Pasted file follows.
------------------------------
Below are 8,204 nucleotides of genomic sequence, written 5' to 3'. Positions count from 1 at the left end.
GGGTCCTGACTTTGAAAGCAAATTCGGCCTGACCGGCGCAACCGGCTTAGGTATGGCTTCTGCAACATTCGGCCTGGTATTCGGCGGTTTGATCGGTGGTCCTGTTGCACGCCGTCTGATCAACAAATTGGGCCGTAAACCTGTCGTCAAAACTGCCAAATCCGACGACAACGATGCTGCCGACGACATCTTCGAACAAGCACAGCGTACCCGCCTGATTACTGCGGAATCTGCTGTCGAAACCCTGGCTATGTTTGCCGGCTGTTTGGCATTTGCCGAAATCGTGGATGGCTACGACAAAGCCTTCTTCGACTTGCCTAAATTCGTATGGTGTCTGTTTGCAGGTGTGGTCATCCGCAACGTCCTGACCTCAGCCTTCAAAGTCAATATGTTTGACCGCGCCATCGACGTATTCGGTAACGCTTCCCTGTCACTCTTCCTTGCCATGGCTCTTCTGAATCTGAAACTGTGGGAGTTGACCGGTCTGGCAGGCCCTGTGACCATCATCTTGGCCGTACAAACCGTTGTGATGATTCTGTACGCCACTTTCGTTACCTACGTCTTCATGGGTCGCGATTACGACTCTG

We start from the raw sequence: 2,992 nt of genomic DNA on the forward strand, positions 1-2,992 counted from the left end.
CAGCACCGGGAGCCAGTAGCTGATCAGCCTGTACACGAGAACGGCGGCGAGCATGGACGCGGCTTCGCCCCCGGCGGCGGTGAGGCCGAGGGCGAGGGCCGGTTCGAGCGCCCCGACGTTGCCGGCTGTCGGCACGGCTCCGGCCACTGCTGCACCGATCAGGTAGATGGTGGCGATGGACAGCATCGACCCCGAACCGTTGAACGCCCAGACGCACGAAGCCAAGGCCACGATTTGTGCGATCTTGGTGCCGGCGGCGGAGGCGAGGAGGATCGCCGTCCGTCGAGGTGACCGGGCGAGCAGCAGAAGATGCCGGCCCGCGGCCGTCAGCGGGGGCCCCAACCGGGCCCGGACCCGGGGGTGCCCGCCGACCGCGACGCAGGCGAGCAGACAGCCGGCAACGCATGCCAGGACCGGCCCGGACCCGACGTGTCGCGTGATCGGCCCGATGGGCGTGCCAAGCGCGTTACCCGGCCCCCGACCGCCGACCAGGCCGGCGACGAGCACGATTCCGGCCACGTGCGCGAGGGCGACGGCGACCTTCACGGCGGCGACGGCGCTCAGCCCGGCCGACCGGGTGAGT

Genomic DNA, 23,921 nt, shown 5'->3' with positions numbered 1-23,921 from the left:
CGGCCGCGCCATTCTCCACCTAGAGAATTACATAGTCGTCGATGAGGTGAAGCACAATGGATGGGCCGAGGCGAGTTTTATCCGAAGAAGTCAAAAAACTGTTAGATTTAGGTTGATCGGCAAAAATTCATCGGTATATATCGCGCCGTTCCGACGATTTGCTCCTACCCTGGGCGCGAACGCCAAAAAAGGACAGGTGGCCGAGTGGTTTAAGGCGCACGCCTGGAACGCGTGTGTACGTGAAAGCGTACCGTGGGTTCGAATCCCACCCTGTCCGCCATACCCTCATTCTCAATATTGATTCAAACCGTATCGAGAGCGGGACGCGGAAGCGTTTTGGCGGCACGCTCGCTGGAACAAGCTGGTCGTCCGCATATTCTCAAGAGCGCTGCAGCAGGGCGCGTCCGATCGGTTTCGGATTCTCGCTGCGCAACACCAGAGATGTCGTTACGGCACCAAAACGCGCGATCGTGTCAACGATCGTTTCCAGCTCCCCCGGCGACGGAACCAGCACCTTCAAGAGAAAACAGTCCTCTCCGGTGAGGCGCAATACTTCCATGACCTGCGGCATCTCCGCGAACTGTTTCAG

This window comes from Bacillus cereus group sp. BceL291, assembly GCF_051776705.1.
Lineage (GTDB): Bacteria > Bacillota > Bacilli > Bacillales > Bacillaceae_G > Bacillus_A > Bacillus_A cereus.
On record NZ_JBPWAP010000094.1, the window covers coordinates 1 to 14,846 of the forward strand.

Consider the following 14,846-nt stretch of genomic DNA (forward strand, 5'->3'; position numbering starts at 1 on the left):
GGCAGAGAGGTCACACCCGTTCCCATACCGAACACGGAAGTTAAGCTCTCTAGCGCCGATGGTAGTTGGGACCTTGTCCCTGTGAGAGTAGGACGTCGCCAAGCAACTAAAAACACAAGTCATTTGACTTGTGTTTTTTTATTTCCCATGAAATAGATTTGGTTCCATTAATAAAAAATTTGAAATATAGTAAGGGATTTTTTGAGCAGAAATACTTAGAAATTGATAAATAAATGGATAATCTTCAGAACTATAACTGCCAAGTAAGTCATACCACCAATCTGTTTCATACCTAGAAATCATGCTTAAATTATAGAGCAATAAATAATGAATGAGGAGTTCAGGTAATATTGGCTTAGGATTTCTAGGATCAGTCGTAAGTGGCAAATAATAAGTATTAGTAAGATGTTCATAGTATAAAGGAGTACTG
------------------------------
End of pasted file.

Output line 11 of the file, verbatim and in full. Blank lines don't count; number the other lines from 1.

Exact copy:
GGCAGAGAGGTCACACCCGTTCCCATACCGAACACGGAAGTTAAGCTCTCTAGCGCCGATGGTAGTTGGGACCTTGTCCCTGTGAGAGTAGGACGTCGCCAAGCAACTAAAAACACAAGTCATTTGACTTGTGTTTTTTTATTTCCCATGAAATAGATTTGGTTCCATTAATAAAAAATTTGAAATATAGTAAGGGATTTTTTGAGCAGAAATACTTAGAAATTGATAAATAAATGGATAATCTTCAGAACTATAACTGCCAAGTAAGTCATACCACCAATCTGTTTCATACCTAGAAATCATGCTTAAATTATAGAGCAATAAATAATGAATGAGGAGTTCAGGTAATATTGGCTTAGGATTTCTAGGATCAGTCGTAAGTGGCAAATAATAAGTATTAGTAAGATGTTCATAGTATAAAGGAGTACTG